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About Bitcoin

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Iqtradechain is eazy to use. Easy to fund. Easy to trade, It has the simplest interface of all and also has the fastest entry point into the market.

- Jeniffer Williams

Service Overview

Bitcoin Gold (BTG) is the second fork from Bitcoin (i.e. the second version to stem from Bitcoin’s source code). It retains Bitcoin’s transaction history, meaning that if you owned Bitcoin before the fork, you now own the equal amount of Bitcoin Gold. This cryptocurrency aims to introduce an alternative mining algorithm that is less susceptible to ASIC-based optimization, therefore allowing users to earn more with their computer cycles.

  • Ethereum - Ethereum (ETH) is more than just a currency – it’s like one giant computer housing many computers around the globe. Ethereum can respond to sophisticated requests. Its ability to store revolutionary computer programs, known as smart contracts, gives Ethereum an edge over Bitcoin and has attracted attention from banks around the world.
  • Litecoin - Litecoin (LTC) is similar to Bitcoin in many of its characteristics and is also one of the more veteran cryptocurrencies out there. However, there are two main differences between Litecoin and Bitcoin: Speed and amount. While it takes 10 minutes to create a Bitcoin block, Litecoin demands roughly 2.5 minutes to create a block – meaning 4 times the speed.
  • Ripple - Ripple (XRP) can be described as the next generation of payment networks. Originally set up to engage financial industry leaders, the digital currency has been a leading technology so far. This cryptocurrency exploded in 2017, going from $0.0063 to over $1.
  • EOS - The e-coin that is considered Ethereum’s biggest competitor. The EOS blockchain gained its fame because of the way it effectively records and secures transactions. It is similar to the Ethereum blockchain but faster, more scalable, and allows users to build decentralized applications more efficiently.

Cryptocurrencies allow traders to diversify their investment portfolio, as their price is mainly determined by demand and supply; Their value has a low correlation to national economies or political scenarios. Once Bitcoin surpassed the price of gold in 2017, US markets introduced 2 ETFs on Bitcoin and drew more and more institutional money into the world of cryptocurrencies. In 2017, Indian PM Narendra Modi has announced the gradual replacement of paper currency with electronic currency; In March 2018, the Marshall Islands announced that they would be introducing a cryptocurrency to replace US dollars as their main currency; other central banks are investigating the adoption of blockchain-like technologies… in short cryptocurrencies are probably here to stay. A growing number of crypto investors all over the world have already discovered the benefits:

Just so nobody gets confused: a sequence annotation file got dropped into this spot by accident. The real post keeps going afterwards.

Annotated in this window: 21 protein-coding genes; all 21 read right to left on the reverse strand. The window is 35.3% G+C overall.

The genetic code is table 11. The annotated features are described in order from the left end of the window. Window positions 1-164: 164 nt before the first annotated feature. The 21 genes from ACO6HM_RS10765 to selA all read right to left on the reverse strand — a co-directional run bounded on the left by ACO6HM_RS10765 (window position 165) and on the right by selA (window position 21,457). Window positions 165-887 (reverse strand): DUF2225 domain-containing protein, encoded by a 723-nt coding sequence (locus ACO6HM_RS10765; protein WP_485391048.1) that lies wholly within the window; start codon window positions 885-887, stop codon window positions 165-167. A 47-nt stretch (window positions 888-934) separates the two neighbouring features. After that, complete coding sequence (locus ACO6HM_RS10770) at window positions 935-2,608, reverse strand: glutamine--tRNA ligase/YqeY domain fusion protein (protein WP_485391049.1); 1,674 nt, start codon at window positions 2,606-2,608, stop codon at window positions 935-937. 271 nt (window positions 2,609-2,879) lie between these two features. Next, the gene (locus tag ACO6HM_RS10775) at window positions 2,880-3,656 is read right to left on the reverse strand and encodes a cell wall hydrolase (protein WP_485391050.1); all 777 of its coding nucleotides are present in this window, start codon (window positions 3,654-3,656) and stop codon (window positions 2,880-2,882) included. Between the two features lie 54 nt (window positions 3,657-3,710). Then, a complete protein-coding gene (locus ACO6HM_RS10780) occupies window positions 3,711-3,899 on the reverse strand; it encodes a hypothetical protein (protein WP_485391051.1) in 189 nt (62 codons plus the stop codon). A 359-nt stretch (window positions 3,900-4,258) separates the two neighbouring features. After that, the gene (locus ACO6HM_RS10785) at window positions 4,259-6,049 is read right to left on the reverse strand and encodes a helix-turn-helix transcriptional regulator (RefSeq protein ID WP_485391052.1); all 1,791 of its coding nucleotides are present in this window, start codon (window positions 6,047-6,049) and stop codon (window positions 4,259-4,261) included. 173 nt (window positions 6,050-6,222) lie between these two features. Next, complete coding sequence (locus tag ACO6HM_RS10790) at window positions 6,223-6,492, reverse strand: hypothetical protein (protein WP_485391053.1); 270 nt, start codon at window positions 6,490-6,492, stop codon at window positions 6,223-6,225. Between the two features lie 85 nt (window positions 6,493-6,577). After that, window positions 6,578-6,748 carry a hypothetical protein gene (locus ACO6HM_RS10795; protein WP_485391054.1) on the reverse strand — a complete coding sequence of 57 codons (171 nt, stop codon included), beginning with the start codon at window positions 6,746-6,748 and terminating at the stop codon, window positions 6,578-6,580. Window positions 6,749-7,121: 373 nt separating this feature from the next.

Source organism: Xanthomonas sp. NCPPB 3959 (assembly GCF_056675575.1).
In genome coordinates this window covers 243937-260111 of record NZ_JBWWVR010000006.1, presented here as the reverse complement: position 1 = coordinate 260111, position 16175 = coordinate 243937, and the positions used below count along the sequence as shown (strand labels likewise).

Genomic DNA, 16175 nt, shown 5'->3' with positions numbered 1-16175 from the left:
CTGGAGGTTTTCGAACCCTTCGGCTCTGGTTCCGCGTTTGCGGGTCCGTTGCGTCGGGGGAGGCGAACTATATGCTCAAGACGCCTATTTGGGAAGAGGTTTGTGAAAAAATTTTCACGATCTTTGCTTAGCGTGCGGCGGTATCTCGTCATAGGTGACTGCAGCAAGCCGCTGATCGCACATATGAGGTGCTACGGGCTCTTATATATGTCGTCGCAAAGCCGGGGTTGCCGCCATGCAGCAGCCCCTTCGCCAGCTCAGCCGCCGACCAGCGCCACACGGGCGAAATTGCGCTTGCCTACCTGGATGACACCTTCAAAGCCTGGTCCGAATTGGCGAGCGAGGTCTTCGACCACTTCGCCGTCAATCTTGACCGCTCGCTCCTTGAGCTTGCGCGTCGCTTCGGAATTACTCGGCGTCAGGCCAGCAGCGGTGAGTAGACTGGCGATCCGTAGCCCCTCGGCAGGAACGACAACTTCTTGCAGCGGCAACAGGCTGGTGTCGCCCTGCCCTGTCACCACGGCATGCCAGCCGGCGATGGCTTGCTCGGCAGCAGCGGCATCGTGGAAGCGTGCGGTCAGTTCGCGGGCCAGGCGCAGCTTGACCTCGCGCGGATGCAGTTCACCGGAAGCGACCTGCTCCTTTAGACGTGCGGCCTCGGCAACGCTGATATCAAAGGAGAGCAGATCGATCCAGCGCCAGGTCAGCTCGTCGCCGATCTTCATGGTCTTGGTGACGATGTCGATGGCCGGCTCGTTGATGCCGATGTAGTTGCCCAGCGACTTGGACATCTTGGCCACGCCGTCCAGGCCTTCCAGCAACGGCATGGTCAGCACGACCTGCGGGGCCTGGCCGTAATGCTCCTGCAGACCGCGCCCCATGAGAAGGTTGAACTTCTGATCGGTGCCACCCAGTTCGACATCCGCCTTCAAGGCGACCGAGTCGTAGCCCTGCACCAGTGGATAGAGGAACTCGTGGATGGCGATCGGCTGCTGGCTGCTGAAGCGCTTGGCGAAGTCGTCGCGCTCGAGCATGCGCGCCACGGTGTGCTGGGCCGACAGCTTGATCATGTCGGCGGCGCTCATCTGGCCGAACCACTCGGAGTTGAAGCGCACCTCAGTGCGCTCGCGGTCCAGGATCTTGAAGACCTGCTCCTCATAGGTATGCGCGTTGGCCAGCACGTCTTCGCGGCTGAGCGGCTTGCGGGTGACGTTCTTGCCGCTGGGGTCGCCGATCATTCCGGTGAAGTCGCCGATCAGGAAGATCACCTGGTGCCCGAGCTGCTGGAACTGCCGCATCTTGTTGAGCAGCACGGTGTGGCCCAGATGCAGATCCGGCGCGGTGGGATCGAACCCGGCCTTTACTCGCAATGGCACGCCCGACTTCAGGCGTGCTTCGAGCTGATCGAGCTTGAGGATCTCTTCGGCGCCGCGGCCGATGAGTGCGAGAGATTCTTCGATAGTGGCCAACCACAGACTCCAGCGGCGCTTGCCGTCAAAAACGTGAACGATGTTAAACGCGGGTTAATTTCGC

Cryptocurrency trading allows traders to diversify their investment portfolio, as cryptocurrency price is mainly determined by market sentiment, demand and supply

One collateral result of the current distortion of markets, including of those in Eastern Europe which are flooded with large amounts of liquidity and where low interest rates are applied, is that many peoples started to turn to innovative schemes/platforms to place their money/savings. Moreover, the main cryptocurrency, bitcoin, was in bubble mode during 2017-2018. Its price increased from 700 US dollars at the beginning of 2017 to a peak of 19,666 US dollars, registered on December 17, 2017. It subsequently decreased to around 11,000 US dollars and then increased again to around 15,000 US dollars following severe warnings from regulators (such as China and South Korea) that such levels may not be sustainable and measures will be soon introduced. It is currently in the range of 3,500 – 5,000 US dollars.

  • Mortgages and cryptocurrencies - The direct correlation between cryptocurrencies and interest rates has been signaled many times by various people, such as the general manager with the Bank for International Settlements (BIS), the current governor of the Bank of England, the managing director of International Monetary Fund (IMF) and many others (from China, South Korea etc.).
  • Fat Protocols - This relationship between protocols and applications is reversed in the blockchain application stack. Value concentrates at the shared protocol layer and only a fraction of that value is distributed along at the applications layer. It’s a stack with “fat” protocols and “thin” applications.